Williams: The Problem With the Bats in Pittsburgh

The Pittsburgh Pirates have had the worst offensive in the National League this year.

They rank last in the NL in batting average (.221), on-base percentage (.288), and slugging percentage (.362). They also have the highest strikeout rate at 25.5%.

As we’ve covered on here before, this team also isn’t that aggressive with their swing rate. The Pirates rank 25th in the majors with a 45.5% swing rate.

Alex Stumpf at DK Pittsburgh Sports recently had a great interview with MLB hitting coach Andy Haines. In the interview, which you should check out here, Haines gives an explanation for the lack of swings.

“But if I give you a little glimpse of our process overall, we really want to match our swing rates with guys’ damage zones and play to their strengths. If you can match those two up, it’s a simple math equation over a larger sample that’s going to happen. If we can get them to swing more in areas where that’s their strength and they can do damage. I think that’s a pretty good formula for success over the larger sample of what a major-league season is. That’s what we spend a lot of time on. We have a lot of people working really hard at it.”

This is a concept that has been adopted all throughout the system. It makes sense as a “simple math equation.” The Pirates want their hitters being selective and only attacking the pitches in their hot zones. For example, if a player succeeds against pitches high in the zone, but struggles low, they would want him taking low strikes and hunting the pitches up.

From the pitching side, this opens up areas of the plate where the hitter won’t swing. The Pirates rank first in the majors in called strikes at 18.5%, which is trailed by Cleveland with 17.8%. I don’t think that is leading to the issue of the high strikeouts.

Targeting a specific hitting zone makes sense if the hitters have a swing designed to attack today’s pitching.

Today’s pitchers know how to tunnel the ball to make every pitch look the same, up until they split in different directions at the plate. A hitter can target a zone, but if the swing has flaws, the selective approach really won’t matter.

Last week I wrote about the hitting development approach in Altoona, after speaking with hitting coach Jon Nunnally. Each hitter has a unique swing, but there are tactics that every hitter can take unique to his game.

Targeting a specific zone is one thing. Swinging in a way where you can hit multiple pitches in that zone is another. The video below is a great visual representation of this approach.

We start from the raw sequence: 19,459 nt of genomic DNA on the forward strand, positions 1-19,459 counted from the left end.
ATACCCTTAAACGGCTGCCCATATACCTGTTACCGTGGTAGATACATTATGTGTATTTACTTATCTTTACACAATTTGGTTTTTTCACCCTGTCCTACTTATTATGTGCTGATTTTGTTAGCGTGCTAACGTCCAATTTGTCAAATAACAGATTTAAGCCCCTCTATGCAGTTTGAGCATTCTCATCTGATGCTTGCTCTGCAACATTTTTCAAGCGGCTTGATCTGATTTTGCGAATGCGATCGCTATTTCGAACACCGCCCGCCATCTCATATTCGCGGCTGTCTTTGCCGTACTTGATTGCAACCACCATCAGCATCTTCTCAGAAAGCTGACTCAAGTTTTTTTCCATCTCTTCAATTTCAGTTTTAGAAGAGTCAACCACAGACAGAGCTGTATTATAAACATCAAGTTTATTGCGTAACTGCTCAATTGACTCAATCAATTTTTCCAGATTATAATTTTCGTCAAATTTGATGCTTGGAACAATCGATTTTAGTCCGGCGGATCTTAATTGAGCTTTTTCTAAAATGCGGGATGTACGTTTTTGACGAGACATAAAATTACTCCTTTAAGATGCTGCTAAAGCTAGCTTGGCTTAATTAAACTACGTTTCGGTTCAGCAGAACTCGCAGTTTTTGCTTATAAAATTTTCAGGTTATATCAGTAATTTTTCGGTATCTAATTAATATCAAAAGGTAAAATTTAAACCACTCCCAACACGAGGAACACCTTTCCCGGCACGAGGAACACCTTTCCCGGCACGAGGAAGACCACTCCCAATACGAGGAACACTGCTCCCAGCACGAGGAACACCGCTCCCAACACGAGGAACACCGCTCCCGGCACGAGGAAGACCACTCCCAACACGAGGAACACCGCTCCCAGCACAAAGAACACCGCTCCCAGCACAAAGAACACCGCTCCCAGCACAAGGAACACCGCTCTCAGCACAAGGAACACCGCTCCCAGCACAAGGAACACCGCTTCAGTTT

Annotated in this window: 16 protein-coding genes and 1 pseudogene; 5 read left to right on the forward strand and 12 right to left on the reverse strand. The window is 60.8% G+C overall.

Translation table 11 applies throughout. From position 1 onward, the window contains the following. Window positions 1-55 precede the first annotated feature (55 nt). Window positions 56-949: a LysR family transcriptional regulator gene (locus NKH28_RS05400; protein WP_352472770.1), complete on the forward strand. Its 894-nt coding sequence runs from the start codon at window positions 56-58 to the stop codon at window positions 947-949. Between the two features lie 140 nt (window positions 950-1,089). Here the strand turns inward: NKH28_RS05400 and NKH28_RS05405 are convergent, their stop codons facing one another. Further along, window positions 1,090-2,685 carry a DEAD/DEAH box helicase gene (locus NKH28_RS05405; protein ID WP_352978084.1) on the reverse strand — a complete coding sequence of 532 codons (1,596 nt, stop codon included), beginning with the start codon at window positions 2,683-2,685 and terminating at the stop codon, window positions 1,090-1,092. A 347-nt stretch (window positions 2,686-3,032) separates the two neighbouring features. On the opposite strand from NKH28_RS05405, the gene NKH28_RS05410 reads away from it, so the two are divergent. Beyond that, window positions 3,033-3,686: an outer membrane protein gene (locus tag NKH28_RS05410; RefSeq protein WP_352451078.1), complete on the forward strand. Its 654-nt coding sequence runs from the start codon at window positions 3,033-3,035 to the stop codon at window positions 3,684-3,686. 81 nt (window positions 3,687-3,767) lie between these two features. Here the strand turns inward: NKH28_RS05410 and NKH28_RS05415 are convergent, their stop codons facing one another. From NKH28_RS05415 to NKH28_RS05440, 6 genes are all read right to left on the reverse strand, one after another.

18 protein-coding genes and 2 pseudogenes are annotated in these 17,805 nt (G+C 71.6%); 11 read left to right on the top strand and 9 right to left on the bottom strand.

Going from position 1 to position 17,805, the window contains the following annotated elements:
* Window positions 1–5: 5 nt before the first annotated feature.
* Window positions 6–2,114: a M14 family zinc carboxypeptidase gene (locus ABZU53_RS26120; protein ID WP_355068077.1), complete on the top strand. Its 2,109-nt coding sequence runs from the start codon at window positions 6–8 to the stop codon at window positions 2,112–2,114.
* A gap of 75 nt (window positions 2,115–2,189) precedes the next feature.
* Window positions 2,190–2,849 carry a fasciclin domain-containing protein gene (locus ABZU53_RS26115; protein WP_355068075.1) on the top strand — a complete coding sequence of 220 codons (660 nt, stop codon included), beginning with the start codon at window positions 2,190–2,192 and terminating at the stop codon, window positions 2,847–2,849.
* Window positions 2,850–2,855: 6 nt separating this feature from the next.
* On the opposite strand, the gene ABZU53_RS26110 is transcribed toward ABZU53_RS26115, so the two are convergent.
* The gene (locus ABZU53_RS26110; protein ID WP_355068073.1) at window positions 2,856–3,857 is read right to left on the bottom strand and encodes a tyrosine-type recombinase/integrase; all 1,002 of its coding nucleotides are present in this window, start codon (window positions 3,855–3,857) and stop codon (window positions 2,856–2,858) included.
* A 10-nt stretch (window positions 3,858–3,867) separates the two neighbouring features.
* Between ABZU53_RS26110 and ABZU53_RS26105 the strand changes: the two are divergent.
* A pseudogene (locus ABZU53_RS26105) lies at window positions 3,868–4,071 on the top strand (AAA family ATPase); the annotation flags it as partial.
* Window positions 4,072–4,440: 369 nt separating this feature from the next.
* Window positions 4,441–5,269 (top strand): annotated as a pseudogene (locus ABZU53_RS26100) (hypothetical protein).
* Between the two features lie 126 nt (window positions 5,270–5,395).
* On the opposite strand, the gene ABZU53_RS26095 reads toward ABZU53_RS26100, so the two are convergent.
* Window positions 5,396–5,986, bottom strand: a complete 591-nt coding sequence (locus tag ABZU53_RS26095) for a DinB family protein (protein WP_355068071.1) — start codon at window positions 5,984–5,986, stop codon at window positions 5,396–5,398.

The first swing is too steep, with the batter chopping the bat down into the zone. The on-plane swing sees the bat enter the swing plane much earlier, allowing the possibility to get ahead of that fastball deeper in the zone — which was missed completely with the first pitch.

In the Pirates’ system, Greensboro outfielder Sammy Siani has been undergoing this exact change, as detailed today by Jeff Reed, with video from Anthony Murphy.

Sammy Siani Shedding Steep Swing

There are two things that stand out from this article. The first is the issue above, where Siani’s swing was getting too steep, leading to him missing some of those deeper pitches. In the 2022 video in that article, you can see that Siani is missing those deeper pitches, before coming back from the Florida Complex with an adjustment to keep his swing on-plane. He’s shown mixed results since the latest adjustment, but is starting to catch up to those deeper pitches.

The second thing is that Siani has been working to get a comfortable stance all year, and you can see he’s made a lot of adjustments, as Jeff did a great job breaking down. One of the most important things is keeping his head still throughout the swing. This allows the hitter to focus on the pitcher and relax his eyes.

If Siani is targeting his zone, and if his swing is on plane, then a still head position will give him the best opportunity to recognize the pitches in his zone as early as possible — not to mention recognizing off-speed to allow for a mid-swing adjustment.

The swing of a hitter is a habit that is made over time, with so many moving parts. For that reason, it can take a long time to get into the habit of a new swing.

The problem I see in Pittsburgh is that Andy Haines is continuing a process that is being taught throughout the minors, but working with players in the majors who weren’t taught these approaches.

Several years ago, these new hitting methods swept the game, but they didn’t reach Pittsburgh. As these approaches were becoming wide-spread for MLB hitters, the pitchers were starting to react with tunneling, spin rates, and movement on their breaking pitches.

From the pitching side, the Pirates scoffed at the “launch angle” trend. They were late to adopt it on the hitting side, and were already working from behind. The people they have in place now seem to have a better understanding of modern hitting, and more importantly, how to teach that to hitters.

The way I see the current problem, the Pirates were last to adjust to the new hitting methods, and their hitters are now several years behind the best clubs.

Haines, Triple-A hitting coach Eric Munson (who is very close friends with Haines), and Nunnally in Altoona (who was in Indianapolis last year) are tasked with a very difficult assignment of rapidly teaching players the correct methods that they should have learned in A-ball.

It doesn’t matter if Sammy Siani takes a few years to adjust his swing in the lowest levels.